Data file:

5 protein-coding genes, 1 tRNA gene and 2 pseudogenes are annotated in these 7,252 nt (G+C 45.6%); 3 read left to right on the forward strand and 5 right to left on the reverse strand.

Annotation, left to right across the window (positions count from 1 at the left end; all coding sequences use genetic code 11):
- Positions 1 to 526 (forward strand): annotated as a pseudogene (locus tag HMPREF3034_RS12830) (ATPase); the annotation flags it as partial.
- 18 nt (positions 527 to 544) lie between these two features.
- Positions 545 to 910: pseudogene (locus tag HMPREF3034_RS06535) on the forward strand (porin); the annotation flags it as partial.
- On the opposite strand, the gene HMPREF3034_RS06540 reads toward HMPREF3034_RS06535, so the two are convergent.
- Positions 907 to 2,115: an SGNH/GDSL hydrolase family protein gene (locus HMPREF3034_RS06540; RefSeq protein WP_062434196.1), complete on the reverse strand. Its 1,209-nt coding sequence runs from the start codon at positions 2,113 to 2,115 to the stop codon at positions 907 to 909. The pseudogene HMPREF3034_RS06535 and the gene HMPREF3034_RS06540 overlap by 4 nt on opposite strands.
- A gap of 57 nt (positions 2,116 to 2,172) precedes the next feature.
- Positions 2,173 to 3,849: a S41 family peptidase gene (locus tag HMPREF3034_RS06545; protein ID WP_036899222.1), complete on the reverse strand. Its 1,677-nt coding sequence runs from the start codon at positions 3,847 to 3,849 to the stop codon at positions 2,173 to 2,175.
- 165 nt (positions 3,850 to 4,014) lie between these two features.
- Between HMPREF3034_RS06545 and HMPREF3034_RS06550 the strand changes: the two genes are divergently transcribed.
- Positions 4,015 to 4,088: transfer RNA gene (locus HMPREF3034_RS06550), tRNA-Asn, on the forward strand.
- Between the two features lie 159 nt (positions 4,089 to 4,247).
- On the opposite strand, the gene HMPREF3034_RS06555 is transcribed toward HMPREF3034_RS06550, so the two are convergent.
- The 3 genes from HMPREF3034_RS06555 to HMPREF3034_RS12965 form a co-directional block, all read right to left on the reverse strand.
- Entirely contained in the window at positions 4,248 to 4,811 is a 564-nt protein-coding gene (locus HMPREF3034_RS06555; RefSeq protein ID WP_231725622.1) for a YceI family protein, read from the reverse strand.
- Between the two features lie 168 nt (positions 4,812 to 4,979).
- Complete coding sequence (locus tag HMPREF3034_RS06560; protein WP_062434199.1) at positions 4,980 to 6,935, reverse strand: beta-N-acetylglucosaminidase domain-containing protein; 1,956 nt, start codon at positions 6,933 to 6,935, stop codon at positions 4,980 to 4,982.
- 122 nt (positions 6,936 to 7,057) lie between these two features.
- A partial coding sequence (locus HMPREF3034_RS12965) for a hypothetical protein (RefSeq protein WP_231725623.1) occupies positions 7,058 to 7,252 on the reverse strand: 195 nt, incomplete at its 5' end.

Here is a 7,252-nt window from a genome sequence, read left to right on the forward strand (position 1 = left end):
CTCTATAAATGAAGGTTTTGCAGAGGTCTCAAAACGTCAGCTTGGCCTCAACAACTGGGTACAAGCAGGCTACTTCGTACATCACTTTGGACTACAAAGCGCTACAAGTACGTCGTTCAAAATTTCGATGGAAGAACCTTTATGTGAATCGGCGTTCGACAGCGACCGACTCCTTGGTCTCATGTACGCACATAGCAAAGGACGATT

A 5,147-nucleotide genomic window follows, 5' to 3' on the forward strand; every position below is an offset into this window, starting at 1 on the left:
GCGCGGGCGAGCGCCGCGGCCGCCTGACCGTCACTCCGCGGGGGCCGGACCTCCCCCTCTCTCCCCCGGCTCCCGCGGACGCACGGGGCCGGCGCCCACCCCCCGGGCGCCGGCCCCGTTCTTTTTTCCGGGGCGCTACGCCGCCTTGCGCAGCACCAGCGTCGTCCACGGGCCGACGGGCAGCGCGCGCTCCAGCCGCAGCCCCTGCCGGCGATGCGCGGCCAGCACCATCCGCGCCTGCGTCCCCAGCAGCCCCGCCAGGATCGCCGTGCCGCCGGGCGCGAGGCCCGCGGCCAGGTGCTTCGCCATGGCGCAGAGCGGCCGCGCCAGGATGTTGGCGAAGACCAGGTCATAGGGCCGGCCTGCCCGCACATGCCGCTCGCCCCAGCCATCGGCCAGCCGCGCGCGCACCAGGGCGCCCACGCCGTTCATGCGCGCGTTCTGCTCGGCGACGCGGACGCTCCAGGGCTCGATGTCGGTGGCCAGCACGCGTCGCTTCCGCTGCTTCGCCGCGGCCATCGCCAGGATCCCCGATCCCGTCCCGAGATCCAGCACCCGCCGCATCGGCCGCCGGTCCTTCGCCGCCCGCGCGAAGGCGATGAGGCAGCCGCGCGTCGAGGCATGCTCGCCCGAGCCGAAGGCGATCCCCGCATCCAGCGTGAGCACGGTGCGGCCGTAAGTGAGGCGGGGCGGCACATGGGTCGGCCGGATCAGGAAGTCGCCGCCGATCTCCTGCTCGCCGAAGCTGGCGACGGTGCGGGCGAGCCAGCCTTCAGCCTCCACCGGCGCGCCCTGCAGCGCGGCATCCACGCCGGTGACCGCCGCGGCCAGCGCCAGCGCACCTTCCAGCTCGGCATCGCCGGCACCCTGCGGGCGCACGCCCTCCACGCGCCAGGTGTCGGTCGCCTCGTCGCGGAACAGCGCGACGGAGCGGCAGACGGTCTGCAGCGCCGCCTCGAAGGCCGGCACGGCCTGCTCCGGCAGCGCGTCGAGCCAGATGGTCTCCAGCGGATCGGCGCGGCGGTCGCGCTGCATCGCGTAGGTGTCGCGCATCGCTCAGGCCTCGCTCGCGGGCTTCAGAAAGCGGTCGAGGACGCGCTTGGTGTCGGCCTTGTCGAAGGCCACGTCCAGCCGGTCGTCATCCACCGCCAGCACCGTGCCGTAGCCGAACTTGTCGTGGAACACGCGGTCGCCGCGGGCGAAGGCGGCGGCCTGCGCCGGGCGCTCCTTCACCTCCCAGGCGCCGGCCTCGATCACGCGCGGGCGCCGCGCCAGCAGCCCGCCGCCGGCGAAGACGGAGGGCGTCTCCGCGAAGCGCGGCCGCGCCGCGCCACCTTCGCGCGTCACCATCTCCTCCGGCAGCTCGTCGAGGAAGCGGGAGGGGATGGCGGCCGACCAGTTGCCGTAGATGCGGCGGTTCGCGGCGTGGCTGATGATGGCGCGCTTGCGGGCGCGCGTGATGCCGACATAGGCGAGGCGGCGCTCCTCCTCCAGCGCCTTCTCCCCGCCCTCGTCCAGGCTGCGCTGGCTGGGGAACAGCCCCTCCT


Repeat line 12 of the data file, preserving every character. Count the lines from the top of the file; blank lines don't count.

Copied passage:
- Positions 4,015 to 4,088: transfer RNA gene (locus HMPREF3034_RS06550), tRNA-Asn, on the forward strand.